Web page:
In a job shop environment, keeping track of the latest revision to a workpiece and making sure that revision is being run on the machine is a constant battle. Using a centralized database is a big step toward eliminating some of the error potential from running the wrong revision.
That's what DNC brings to the operation. Using the same centralized data collection source for the program and tooling kits is how Chandler Evans has obtained the setup reductions they needed to compete.
How Does It Work?
The combined DNC and tool presetting system used by Chandler Evans is linked to a common file server via a local area network (LAN). This file server is also used to store NC programs created by the CAD/CAM programming area. By using a common file server, the software running on each DNC host computer has access to the tool data created by the presetter software and the NC programs created by the CAD/CAM department. Three separate DNC hosts serve three different departments within Chandler Evans with each having access to the common information.
The process starts with NC programs created in the CAD/CAM area. From a separate terminal, a DNC librarian moves these programs to the "active program area" on the file server making these programs available to the machine controls through the DNC system.
Meanwhile at the presetter, tools are measured and kitted for each specific job. The tool data, including offsets, is loaded into the file server. Tool kits are given job specific identifiers relating them to the program.
During setup, operators make a simple "remote request" directly from their machine control to the DNC system. The DNC system automatically retrieves the correct NC program and the most recent offsets for the tools associated with that job (part/operation) and transmits these files directly to the CNC controls.
To ensure that the operators are receiving only the latest NC program versions, the DNC system is configured to obtain NC programs only from a specified set of program sub-directories. These program sub-directories are under the control of the DNC librarian and are continuously updated.
To ensure that the operators are using only the most recent tool measurements, the tool preset software contains a warning "flag" for each tool. This flag is "set" when a specific tool's offsets are transmitted to a machine control and "cleared" only when that particular tool is re-measured.
Operators are pleased with the system. The combined package of program and tool offset data makes their job easier and less hazardous. They no longer need to climb in and out of the machine enclosures to touch-off tools. This has reduced the risks of slipping on coolant, getting caught on the chip auger, having coolant drip on them, and more.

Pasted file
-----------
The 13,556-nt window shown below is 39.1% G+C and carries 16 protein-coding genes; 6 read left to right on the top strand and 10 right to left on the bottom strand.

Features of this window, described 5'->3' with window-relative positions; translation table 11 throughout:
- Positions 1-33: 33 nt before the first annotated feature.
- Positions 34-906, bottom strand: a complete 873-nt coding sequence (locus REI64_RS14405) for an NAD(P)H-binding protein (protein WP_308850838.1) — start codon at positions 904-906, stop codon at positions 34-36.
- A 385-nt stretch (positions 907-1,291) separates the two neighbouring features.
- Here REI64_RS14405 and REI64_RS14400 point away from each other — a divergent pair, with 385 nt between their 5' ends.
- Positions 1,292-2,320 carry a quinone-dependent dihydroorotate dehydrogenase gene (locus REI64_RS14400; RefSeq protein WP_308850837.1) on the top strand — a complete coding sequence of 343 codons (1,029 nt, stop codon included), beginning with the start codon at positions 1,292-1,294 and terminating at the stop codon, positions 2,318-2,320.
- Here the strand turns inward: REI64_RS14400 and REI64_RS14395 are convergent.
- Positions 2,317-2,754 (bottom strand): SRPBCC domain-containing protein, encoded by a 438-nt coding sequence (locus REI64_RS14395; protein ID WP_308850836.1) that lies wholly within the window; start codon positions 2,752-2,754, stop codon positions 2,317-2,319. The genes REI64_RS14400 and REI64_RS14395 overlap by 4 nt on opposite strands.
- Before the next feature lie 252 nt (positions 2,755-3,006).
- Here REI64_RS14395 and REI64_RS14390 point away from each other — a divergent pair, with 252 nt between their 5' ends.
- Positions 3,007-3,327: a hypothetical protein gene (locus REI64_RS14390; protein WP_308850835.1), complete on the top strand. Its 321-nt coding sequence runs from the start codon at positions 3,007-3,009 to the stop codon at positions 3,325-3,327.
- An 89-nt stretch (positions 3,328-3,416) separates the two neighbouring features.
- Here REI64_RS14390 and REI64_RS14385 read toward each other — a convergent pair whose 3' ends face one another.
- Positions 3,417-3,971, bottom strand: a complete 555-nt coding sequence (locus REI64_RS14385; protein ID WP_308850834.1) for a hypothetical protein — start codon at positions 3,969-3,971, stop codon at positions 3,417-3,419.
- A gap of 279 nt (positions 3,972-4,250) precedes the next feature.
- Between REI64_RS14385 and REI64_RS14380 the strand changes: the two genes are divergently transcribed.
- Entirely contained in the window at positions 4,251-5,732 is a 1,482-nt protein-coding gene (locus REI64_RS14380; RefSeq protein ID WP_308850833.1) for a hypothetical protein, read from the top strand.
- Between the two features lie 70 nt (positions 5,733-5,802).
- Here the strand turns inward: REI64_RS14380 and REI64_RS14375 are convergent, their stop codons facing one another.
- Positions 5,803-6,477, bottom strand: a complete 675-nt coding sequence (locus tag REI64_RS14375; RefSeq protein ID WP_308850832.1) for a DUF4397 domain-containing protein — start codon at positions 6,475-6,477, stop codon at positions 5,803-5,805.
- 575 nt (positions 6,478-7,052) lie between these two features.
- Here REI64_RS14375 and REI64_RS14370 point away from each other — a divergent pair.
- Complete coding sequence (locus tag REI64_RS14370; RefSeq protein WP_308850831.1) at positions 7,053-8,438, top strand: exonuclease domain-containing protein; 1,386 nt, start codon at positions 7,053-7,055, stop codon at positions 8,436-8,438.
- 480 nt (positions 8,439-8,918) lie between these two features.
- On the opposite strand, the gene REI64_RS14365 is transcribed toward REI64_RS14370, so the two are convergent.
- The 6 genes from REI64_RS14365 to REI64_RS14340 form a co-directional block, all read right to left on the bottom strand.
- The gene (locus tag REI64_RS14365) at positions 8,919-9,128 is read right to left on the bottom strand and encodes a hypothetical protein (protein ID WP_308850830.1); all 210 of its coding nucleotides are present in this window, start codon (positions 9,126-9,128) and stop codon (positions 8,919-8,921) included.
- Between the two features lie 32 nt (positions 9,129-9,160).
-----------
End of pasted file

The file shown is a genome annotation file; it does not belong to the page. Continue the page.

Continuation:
With the combined package, Mr. Brunell experienced some unexpected benefits. Prior to using the tool presetter, operators experienced up to 15 percent breakage of carbide tools during touch-off. With the off-line tool presetter, there is no breakage.
The optical presetter also allows Mr. Brunell to measure critical gage points on tools that could not be adequately measured with physical touch-off at the tool tip. For example, with the presetter, operators can optically "see" and measure the chamfer edge on a center drill.
With this critical dimension, operators no longer have to find the proper drilling depth by repeatedly making and measuring trial cuts. This is resulting in significant time savings and a reduction in scrap and rework. The setup time for a typical job with 50 tools has been reduced from 13.38 hours to 8.38 hours.
After reviewing Mr. Brunell's proposal of the system for his department, Chandler Evans decided to implement the DNC system in the NC departments throughout the shop. Three host computer DNC systems and the optical tool presetter computer were connected to a common Novell file server. By connecting everything to a common file server, all departments can share both the tool offset information and NC program files.
By combining DNC with a tool presetter, Mr. Brunell experienced a significant reduction in setup times, eliminated the chance for manual data entry errors, and increased worker satisfaction. In one case, the completion time for a particular part has been reduced from 44 hours to 18 hours.
Mr. Brunell determined that Chandler Evans' investment for the combined DNC and tool presetting systems had a payback of less than one year. With this investment, the company lowered its total production costs, and, more importantly, is starting to win back contracts that had previously gone to outside vendors.
According to Mr. Brunell, "Our tool presetter and DNC software has allowed my department to stay competitive. It has reduced setup time, along with scrap and rework. It has enabled us to constantly maintain depths and chamfer diameters. The combination has allowed us to be very flexible in how we touch-off a tool, and allowed us more tolerance on our form tools."
Mr. Brunell is now upgrading his host computers to accommodate Focal Point DNC for Windows and Toolset Manager for Windows. With these upgrades, operators will be able to take advantage of additional features like the viewing of tool and part drawings, more flexible NC file administration, and user definable formulas for tool offsets.
Jumping into computerized manufacturing has been beneficial to Chandler Evans. Their original goals of trying to reduce setup have been realized. Delivery times for parts are down, and scrap and rework are down. With reduced setup, throughput and machine utilization is up.